The federal Lobbying Disclosure Act (LDA) has been around for a long time. It was significantly updated in the 1980’s during the Clinton Administration. Then in 2007, after several lobbyists, most famously Jack Abramoff, became notorious for excessive gifts and lobbying expenditures, Congress passed the Honest Leadership and Open Government Act of 2007 (HLOGA). That update of LDA significantly increased potential civil fines and criminal sanctions for violation of Congressional ethics rules or failure to file proper lobbying reports.
Prior to HLOGA, offering a gift or travel in violation of Congressional ethics rules was not a violation of any federal statute unless there was a direct bribe or unless a gift was proven to be a quid pro quo for actions taken by a legislator or staff member. The excessive gifts offered by Abramoff were violations of Congressional ethics rules by those who accepted such gifts but the offeror was not violating any federal statute simply for offering such an excessive gift. Now under HLOGA, any registered lobbying entity must file semi-annual reports certifying that no employee of the registrant has offered any gift or travel in violation of Congressional gift rules. A knowing violation of this prohibition or false certification can be subject to stiff civil fines or criminal penalties.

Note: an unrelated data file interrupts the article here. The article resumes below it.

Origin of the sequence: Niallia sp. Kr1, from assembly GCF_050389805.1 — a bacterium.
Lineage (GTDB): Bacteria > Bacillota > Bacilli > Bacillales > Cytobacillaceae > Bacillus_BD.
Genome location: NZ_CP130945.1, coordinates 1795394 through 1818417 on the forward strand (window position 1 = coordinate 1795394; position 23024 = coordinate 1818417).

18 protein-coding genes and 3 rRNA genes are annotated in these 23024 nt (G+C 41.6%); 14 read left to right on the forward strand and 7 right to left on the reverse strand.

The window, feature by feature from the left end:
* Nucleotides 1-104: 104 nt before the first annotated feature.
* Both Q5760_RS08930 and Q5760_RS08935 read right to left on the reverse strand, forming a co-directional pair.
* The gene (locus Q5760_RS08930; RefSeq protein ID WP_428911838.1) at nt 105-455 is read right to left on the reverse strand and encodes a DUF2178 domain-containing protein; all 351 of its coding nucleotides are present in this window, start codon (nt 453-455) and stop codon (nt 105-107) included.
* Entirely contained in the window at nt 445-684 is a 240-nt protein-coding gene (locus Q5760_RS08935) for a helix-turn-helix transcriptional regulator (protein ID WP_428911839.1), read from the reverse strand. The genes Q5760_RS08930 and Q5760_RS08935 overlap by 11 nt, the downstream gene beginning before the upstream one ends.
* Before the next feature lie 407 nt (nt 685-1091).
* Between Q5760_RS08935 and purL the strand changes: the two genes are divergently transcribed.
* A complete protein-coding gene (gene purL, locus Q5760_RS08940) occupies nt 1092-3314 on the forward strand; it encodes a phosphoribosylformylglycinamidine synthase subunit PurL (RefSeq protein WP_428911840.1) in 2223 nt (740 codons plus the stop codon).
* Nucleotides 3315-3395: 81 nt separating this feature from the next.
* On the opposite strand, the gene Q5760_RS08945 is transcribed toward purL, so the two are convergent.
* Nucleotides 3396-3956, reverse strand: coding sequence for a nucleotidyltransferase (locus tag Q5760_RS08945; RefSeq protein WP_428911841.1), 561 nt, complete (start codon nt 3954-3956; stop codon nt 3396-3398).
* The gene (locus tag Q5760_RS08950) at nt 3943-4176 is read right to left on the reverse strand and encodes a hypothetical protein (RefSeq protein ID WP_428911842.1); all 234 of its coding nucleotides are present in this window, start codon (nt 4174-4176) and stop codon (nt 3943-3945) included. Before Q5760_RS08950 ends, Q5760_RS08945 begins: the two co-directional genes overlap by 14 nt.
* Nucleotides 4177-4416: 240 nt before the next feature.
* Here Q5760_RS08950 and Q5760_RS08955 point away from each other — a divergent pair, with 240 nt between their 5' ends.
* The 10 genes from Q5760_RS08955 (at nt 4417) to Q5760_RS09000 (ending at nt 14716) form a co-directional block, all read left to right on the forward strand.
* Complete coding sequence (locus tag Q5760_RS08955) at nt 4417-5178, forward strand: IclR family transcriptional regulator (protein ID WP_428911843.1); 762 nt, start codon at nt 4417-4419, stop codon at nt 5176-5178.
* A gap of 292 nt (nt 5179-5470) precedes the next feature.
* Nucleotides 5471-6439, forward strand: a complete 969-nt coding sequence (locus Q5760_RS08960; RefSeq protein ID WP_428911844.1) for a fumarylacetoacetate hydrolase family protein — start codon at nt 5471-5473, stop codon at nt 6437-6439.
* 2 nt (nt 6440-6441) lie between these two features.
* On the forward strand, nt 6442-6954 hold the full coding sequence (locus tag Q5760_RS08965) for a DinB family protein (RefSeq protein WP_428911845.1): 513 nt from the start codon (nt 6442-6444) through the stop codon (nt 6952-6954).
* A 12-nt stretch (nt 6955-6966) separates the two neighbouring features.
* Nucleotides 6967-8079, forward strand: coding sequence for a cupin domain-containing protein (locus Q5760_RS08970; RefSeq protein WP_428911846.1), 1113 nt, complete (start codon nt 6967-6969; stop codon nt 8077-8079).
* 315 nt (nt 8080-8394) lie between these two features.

Likewise, prior to the passage of HLOGA, there had been only rare instances where a registrant had been fined or brought to task for failure to file proper reports under LDA. That “sleeping dog” seems to be waking up and it has potential bite.
Just last week, the Justice Department filed a suit against a lobbying firm for its repeated failure to file proper LDA reports. In the civil suit in the U.S. District Court for the District of Columbia, the U.S. Attorney claimed that the lobbying firm had repeatedly and knowingly failed to file proper reports, even after numerous warning letters from the House and Senate reporting offices. Under the LDA, each violation of the Act can be subject to a fine of up to $200,000. The complaint of the U.S. Attorney cited 124 knowing violations of the quarterly reporting requirements and 41 knowing failures to correct the missing filings within 60 days. The maximum potential fine, according to the Court documents, could be as high as $33 million dollars. Clearly the Justice Department is SHOUTING to registered lobbyists “BEWARE OF DOG.” “Properly file your reports!” The sleeping LDA Dog may be about to bite!
Since 2010, the Justice Department has reached a settlement with three lobbying firms that had delinquent or insufficient LDA reports. Those settlements have been for as much as $80,000 each. In addition to the $33 million suit filed last week, Justice has at least two additional cases under serious review or in settlement discussions. The Justice Department is clearly ramping up its attention to the hundreds of referrals it gets from Congress for alleged violations of the LDA. The “sleeping dog” is beginning to bite.